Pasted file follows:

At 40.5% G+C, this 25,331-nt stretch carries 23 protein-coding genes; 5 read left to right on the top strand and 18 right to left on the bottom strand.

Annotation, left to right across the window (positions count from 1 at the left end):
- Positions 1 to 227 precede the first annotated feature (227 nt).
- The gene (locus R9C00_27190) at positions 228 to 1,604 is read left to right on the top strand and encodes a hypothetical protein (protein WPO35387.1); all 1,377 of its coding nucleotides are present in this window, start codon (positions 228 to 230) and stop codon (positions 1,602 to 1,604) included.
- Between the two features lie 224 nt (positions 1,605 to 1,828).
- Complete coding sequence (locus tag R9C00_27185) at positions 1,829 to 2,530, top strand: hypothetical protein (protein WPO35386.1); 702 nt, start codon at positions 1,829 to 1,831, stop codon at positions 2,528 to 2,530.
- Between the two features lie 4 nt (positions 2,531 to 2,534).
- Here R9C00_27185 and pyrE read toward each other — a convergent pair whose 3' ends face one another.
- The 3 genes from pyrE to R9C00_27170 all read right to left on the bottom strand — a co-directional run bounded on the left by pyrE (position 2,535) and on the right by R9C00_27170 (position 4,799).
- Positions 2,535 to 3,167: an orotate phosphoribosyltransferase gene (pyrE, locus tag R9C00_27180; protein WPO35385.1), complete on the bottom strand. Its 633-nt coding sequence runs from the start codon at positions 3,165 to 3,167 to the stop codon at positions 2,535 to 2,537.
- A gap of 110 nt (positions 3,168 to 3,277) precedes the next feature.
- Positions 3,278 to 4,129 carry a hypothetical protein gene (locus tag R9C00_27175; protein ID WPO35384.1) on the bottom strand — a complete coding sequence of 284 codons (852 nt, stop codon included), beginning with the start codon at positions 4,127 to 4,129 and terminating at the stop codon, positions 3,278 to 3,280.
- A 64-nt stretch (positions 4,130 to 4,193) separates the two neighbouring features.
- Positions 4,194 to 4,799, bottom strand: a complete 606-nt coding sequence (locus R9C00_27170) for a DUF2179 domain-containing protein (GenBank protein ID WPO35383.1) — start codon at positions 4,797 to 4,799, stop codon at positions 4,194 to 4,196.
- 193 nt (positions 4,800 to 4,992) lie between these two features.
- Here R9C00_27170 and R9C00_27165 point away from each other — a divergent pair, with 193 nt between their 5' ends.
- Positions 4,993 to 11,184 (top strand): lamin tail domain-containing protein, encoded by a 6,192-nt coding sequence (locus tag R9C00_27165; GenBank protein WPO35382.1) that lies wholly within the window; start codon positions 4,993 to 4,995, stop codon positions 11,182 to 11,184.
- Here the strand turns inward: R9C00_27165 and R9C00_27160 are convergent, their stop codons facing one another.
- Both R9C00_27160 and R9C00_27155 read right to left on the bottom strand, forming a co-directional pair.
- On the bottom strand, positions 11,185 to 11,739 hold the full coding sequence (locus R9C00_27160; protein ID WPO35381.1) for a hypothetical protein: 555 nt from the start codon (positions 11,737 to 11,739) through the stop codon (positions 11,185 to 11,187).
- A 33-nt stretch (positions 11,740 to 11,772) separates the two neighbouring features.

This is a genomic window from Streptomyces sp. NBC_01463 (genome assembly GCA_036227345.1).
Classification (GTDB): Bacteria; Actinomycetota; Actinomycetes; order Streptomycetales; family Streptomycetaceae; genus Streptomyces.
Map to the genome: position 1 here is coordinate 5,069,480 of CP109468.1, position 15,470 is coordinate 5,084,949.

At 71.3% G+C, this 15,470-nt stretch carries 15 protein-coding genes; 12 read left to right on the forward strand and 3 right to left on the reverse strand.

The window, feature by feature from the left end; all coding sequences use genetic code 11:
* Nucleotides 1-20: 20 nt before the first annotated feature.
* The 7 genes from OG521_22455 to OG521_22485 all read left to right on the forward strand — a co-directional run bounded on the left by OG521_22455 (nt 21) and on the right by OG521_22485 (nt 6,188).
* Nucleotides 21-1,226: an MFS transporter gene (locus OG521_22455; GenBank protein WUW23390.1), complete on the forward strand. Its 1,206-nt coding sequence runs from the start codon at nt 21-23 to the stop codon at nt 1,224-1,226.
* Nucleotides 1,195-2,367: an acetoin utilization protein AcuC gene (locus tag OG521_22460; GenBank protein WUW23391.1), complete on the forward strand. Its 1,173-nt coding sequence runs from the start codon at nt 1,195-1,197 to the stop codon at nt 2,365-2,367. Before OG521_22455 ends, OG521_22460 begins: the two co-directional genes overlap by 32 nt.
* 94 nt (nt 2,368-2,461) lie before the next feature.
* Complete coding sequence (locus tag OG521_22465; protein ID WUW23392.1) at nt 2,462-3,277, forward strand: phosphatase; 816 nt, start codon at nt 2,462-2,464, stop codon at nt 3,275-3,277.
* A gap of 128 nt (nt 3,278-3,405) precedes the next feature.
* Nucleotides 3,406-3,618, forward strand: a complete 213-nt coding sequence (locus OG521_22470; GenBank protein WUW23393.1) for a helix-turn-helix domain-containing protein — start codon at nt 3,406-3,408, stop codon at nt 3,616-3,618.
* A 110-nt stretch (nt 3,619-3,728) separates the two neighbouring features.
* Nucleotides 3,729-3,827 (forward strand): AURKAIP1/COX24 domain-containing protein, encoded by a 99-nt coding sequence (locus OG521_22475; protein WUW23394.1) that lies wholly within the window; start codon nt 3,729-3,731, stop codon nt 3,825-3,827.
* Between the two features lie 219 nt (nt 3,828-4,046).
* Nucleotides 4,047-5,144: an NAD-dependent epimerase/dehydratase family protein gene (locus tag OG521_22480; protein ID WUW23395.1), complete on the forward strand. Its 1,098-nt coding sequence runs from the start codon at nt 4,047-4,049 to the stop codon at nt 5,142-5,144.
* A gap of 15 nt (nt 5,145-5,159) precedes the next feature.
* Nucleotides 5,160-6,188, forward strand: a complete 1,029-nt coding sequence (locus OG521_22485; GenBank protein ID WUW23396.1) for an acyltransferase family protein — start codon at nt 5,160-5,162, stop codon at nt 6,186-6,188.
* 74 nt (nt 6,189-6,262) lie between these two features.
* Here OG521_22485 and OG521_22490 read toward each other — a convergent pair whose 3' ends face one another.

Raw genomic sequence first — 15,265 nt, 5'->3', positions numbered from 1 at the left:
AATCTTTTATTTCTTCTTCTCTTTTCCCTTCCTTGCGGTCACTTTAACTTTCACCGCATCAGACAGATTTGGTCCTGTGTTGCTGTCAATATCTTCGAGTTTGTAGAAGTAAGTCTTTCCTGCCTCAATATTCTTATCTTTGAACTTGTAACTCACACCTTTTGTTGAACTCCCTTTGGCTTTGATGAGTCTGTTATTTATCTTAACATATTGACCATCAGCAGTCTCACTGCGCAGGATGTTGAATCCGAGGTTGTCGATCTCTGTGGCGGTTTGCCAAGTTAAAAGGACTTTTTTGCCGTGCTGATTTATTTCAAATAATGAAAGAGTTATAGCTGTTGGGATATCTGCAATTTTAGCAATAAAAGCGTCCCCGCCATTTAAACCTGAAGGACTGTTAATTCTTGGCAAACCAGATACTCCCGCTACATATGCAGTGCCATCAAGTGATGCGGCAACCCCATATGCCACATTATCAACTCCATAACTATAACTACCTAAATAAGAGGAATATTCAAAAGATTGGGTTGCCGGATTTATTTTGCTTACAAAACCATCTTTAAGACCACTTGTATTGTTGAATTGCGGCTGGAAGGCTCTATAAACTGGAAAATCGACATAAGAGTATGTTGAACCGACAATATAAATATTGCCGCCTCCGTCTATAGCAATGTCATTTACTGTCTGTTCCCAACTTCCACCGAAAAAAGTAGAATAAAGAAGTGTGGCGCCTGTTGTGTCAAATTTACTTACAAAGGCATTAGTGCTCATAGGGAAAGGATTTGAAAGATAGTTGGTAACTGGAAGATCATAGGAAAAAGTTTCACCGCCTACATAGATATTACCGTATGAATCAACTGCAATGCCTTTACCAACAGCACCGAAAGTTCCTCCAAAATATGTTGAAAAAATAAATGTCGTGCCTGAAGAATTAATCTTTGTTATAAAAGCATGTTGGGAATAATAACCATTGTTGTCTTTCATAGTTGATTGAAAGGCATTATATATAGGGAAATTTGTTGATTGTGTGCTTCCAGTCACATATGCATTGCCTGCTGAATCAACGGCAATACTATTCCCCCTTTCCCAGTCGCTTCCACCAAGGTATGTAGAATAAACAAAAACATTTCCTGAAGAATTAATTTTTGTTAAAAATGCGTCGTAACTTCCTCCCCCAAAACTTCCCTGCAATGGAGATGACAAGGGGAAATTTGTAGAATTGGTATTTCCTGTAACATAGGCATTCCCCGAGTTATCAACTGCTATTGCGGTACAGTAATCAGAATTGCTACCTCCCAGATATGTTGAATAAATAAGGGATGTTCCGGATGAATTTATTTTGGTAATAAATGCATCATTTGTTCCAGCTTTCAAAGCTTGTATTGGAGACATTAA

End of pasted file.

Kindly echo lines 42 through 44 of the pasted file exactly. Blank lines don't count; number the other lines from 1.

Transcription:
* Here OG521_22485 and OG521_22490 read toward each other — a convergent pair whose 3' ends face one another.

Raw genomic sequence first — 15,265 nt, 5'->3', positions numbered from 1 at the left:
AATCTTTTATTTCTTCTTCTCTTTTCCCTTCCTTGCGGTCACTTTAACTTTCACCGCATCAGACAGATTTGGTCCTGTGTTGCTGTCAATATCTTCGAGTTTGTAGAAGTAAGTCTTTCCTGCCTCAATATTCTTATCTTTGAACTTGTAACTCACACCTTTTGTTGAACTCCCTTTGGCTTTGATGAGTCTGTTATTTATCTTAACATATTGACCATCAGCAGTCTCACTGCGCAGGATGTTGAATCCGAGGTTGTCGATCTCTGTGGCGGTTTGCCAAGTTAAAAGGACTTTTTTGCCGTGCTGATTTATTTCAAATAATGAAAGAGTTATAGCTGTTGGGATATCTGCAATTTTAGCAATAAAAGCGTCCCCGCCATTTAAACCTGAAGGACTGTTAATTCTTGGCAAACCAGATACTCCCGCTACATATGCAGTGCCATCAAGTGATGCGGCAACCCCATATGCCACATTATCAACTCCATAACTATAACTACCTAAATAAGAGGAATATTCAAAAGATTGGGTTGCCGGATTTATTTTGCTTACAAAACCATCTTTAAGACCACTTGTATTGTTGAATTGCGGCTGGAAGGCTCTATAAACTGGAAAATCGACATAAGAGTATGTTGAACCGACAATATAAATATTGCCGCCTCCGTCTATAGCAATGTCATTTACTGTCTGTTCCCAACTTCCACCGAAAAAAGTAGAATAAAGAAGTGTGGCGCCTGTTGTGTCAAATTTACTTACAAAGGCATTAGTGCTCATAGGGAAAGGATTTGAAAGATAGTTGGTAACTGGAAGATCATAGGAAAAAGTTTCACCGCCTACATAGATATTACCGTATGAATCAACTGCAATGCCTTTACCAACAGCACCGAAAGTTCCTCCAAAATATGTTGAAAAAATAAATGTCGTGCCTGAAGAATTAATCTTTGTTATAAAAGCATGTTGGGAATAATAACCATTGTTGTCTTTCATAGTTGATTGAAAGGCATTATATATAGGGAAATTTGTTGATTGTGTGCTTCCAGTCACATATGCATTGCCTGCTGAATCAACGGCAATACTATTCCCCCTTTCCCAGTCGCTTCCACCAAGGTATGTAGAATAAACAAAAACATTTCCTGAAGAATTAATTTTTGTTAAAAATGCGTCGTAACTTCCTCCCCCAAAACTTCCCTGCAATGGAGATGACAAGGGGAAATTTGTAGAATTGGTATTTCCTGTAACATAGGCATTCCCCGAGTTATCAACTGCTATTGCGGTACAGTAATCAGAATTGCTACCTCCCAGATATGTTGAATAAATAAGGGATGTTCCGGATGAATTTATTTTGGTAATAAATGCATCATTTGTTCCAGCTTTCAAAGCTTGTATTGGAGACATTAA